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J Am Med Inform Assoc. 2018 Jun 1;25(6):618-626. doi: 10.1093/jamia/ocx094.

Implementing electronic health records (EHRs): health care provider perceptions before and after transition from a local basic EHR to a commercial comprehensive EHR.

Author information

1
Center for Applied Health Services Research, Ochsner Clinic Foundation, New Orleans, LA, USA.
2
Department of Medicine, Tulane University School of Medicine, New Orleans, LA, USA.
3
Department of Epidemiology, Tulane University School of Public Health and Tropical Medicine, New Orleans, LA, USA.
4
Department of Global Biostatistics and Data Science, Tulane University School of Public Health and Tropical Medicine, New Orleans, LA, USA.
5
Ochsner Clinical School, University of Queensland School of Medicine, New Orleans, LA, USA.
6
Department of Health Sciences, Furman University, Greenville, SC, USA.
7
Department of Internal Medicine, McGovern Medical School at The University of Texas Health Science Center at Houston, Houston, TX, USA.
8
The University of Texas-Memorial Hermann Center for Healthcare Quality and Safety, McGovern Medical School at The University of Texas Health Sciences Center at Houston, TX, USA.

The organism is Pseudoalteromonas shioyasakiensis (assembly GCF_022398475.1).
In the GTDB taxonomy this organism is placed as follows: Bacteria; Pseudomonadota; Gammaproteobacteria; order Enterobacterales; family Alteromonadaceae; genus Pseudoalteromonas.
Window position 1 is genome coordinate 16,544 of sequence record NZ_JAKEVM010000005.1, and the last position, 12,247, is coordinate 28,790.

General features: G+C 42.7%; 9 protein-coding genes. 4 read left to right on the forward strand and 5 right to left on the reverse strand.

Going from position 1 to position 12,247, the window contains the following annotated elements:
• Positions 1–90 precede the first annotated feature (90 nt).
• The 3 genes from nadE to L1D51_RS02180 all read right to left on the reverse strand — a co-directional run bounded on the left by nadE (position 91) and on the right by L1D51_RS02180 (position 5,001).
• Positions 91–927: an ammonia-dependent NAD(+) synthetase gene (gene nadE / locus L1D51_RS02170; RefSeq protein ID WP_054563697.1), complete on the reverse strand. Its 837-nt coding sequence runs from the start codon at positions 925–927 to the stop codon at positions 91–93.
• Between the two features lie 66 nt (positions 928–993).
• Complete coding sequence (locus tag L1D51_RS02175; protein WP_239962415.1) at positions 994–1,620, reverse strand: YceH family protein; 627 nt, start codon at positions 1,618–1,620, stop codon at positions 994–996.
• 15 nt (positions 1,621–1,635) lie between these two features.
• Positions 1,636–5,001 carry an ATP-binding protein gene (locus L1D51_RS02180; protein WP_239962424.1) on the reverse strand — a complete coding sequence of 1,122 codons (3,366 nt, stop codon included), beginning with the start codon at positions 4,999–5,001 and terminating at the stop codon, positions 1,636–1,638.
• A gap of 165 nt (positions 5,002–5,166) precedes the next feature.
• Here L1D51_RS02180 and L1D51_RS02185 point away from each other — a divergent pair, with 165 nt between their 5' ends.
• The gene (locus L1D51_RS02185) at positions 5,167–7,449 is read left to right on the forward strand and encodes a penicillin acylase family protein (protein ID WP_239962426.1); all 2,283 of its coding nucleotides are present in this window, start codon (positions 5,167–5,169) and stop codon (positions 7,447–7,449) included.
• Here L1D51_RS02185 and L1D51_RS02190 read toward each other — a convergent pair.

9
University of Texas School of Biomedical Informatics at Houston, Houston, TX, USA.
10
Cardiology Section, Department of Medicine, Ochsner Health System, New Orleans, LA, USA.

Abstract

Objective:

We assessed changes in the percentage of providers with positive perceptions of electronic health record (EHR) benefit before and after transition from a local basic to a commercial comprehensive EHR.

Methods:

Changes in the percentage of providers with positive perceptions of EHR benefit were captured via a survey of academic health care providers before (baseline) and at 6-12 months (short term) and 12-24 months (long term) after the transition. We analyzed 32 items for the overall group and by practice setting, provider age, and specialty using separate multivariable-adjusted random effects logistic regression models.

Results:

A total of 223 providers completed all 3 surveys (30% response rate): 85.6% had outpatient practices, 56.5% were >45 years old, and 23.8% were primary care providers. The percentage of providers with positive perceptions significantly increased from baseline to long-term follow-up for patient communication, hospital transitions - access to clinical information, preventive care delivery, preventive care prompt, preventive lab prompt, satisfaction with system reliability, and sharing medical information (Pā€‰<ā€‰.05 for each). The percentage of providers with positive perceptions significantly decreased over time for overall satisfaction, productivity, better patient care, clinical decision quality, easy access to patient information, monitoring patients, more time for patients, coordination of care, computer access, adequate resources, and satisfaction with ease of use (Pā€‰<ā€‰0.05 for each). Results varied by subgroup.

Conclusion:

After a transition to a commercial comprehensive EHR, items with significant increases and significant decreases in the percentage of providers with positive perceptions of EHR benefit were identified, overall and by subgroup.

PMID:
29036503
DOI:
10.1093/jamia/ocx094

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